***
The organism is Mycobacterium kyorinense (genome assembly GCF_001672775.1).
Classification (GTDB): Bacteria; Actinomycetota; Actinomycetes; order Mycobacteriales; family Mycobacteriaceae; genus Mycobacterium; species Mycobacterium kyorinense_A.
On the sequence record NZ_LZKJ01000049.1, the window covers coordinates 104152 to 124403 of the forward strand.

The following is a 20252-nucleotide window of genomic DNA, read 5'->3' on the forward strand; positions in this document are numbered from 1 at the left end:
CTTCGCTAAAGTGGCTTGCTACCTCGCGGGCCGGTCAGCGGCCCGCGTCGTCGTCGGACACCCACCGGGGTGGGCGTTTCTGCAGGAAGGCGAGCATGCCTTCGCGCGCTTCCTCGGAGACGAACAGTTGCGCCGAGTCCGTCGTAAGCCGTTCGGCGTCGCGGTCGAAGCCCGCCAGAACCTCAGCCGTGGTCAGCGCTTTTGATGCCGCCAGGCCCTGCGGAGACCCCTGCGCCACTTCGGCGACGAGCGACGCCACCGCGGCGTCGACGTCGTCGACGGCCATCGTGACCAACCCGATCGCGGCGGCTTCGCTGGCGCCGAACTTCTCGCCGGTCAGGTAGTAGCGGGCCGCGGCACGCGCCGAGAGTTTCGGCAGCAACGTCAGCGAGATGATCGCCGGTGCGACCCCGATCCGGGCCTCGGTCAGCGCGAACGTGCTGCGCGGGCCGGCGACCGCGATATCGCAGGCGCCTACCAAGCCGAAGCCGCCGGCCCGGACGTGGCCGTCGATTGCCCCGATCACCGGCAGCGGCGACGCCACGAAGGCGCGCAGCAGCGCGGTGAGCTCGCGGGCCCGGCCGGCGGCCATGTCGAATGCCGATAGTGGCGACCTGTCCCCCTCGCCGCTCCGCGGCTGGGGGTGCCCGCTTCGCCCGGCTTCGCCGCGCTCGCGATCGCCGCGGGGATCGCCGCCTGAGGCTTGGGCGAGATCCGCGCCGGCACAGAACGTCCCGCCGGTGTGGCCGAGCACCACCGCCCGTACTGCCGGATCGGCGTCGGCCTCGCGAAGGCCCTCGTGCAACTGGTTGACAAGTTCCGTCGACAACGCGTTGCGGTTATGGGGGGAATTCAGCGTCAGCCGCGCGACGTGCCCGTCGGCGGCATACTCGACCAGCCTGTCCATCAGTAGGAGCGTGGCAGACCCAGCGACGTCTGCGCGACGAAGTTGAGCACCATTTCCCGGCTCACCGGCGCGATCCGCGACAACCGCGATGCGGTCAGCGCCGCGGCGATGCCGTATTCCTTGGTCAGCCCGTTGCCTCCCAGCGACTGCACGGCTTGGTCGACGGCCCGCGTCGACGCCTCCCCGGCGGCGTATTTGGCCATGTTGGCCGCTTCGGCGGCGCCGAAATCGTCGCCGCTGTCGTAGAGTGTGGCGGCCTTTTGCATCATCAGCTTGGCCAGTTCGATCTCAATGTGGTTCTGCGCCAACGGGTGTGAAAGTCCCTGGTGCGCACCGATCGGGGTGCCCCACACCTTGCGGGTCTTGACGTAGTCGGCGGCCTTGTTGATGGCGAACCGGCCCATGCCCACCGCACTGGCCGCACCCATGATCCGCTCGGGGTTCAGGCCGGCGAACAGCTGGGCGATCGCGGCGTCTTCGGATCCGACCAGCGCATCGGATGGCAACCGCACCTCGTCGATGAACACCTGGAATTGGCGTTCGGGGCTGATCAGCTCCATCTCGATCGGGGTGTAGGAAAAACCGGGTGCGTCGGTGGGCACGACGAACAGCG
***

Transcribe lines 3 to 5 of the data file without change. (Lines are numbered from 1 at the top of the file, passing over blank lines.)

On the sequence record NZ_LZKJ01000049.1, the window covers coordinates 104152 to 124403 of the forward strand.

The following is a 20252-nucleotide window of genomic DNA, read 5'->3' on the forward strand; positions in this document are numbered from 1 at the left end:
CTTCGCTAAAGTGGCTTGCTACCTCGCGGGCCGGTCAGCGGCCCGCGTCGTCGTCGGACACCCACCGGGGTGGGCGTTTCTGCAGGAAGGCGAGCATGCCTTCGCGCGCTTCCTCGGAGACGAACAGTTGCGCCGAGTCCGTCGTAAGCCGTTCGGCGTCGCGGTCGAAGCCCGCCAGAACCTCAGCCGTGGTCAGCGCTTTTGATGCCGCCAGGCCCTGCGGAGACCCCTGCGCCACTTCGGCGACGAGCGACGCCACCGCGGCGTCGACGTCGTCGACGGCCATCGTGACCAACCCGATCGCGGCGGCTTCGCTGGCGCCGAACTTCTCGCCGGTCAGGTAGTAGCGGGCCGCGGCACGCGCCGAGAGTTTCGGCAGCAACGTCAGCGAGATGATCGCCGGTGCGACCCCGATCCGGGCCTCGGTCAGCGCGAACGTGCTGCGCGGGCCGGCGACCGCGATATCGCAGGCGCCTACCAAGCCGAAGCCGCCGGCCCGGACGTGGCCGTCGATTGCCCCGATCACCGGCAGCGGCGACGCCACGAAGGCGCGCAGCAGCGCGGTGAGCTCGCGGGCCCGGCCGGCGGCCATGTCGAATGCCGATAGTGGCGACCTGTCCCCCTCGCCGCTCCGCGGCTGGGGGTGCCCGCTTCGCCCGGCTTCGCCGCGCTCGCGATCGCCGCGGGGATCGCCGCCTGAGGCTTGGGCGAGATCCGCGCCGGCACAGAACGTCCCGCCGGTGTGGCCGAGCACCACCGCCCGTACTGCCGGATCGGCGTCGGCCTCGCGAAGGCCCTCGTGCAACTGGTTGACAAGTTCCGTCGACAACGCGTTGCGGTTATGGGGGGAATTCAGCGTCAGCCGCGCGACGTGCCCGTCGGCGGCATACTCGACCAGCCTGTCCATCAGTAGGAGCGTGGCAGACCCAGCGACGTCTGCGCGACGAAGTTGAGCACCATTTCCCGGCTCACCGGCGCGATCCGCGACAACCGCGATGCGGTCAGCGCCGCGGCGATGCCGTATTCCTTGGTCAGCCCGTTGCCTCCCAGCGACTGCACGGCTTGGTCGACGGCCCGCGTCGACGCCTCCCCGGCGGCGTATTTGGCCATGTTGGCCGCTTCGGCGGCGCCGAAATCGTCGCCGCTGTCGTAGAGTGTGGCGGCCTTTTGCATCATCAGCTTGGCCAGTTCGATCTCAATGTGGTTCTGCGCCAACGGGTGTGAAAGTCCCTGGTGCGCACCGATCGGGGTGCCCCACACCTTGCGGGTCTTGACGTAGTCGGCGGCCTTGTTGATGGCGAACCGGCCCATGCCCACCGCACTGGCCGCACCCATGATCCGCTCGGGGTTCAGGCCGGCGAACAGCTGGGCGATCGCGGCGTCTTCGGATCCGACCAGCGCATCGGATGGCAACCGCACCTCGTCGATGAACACCTGGAATTGGCGTTCGGGGCTGATCAGCTCCATCTCGATCGGGGTGTAGGAAAAACCGGGTGCGTCGGTGGGCACGACGAACAGCG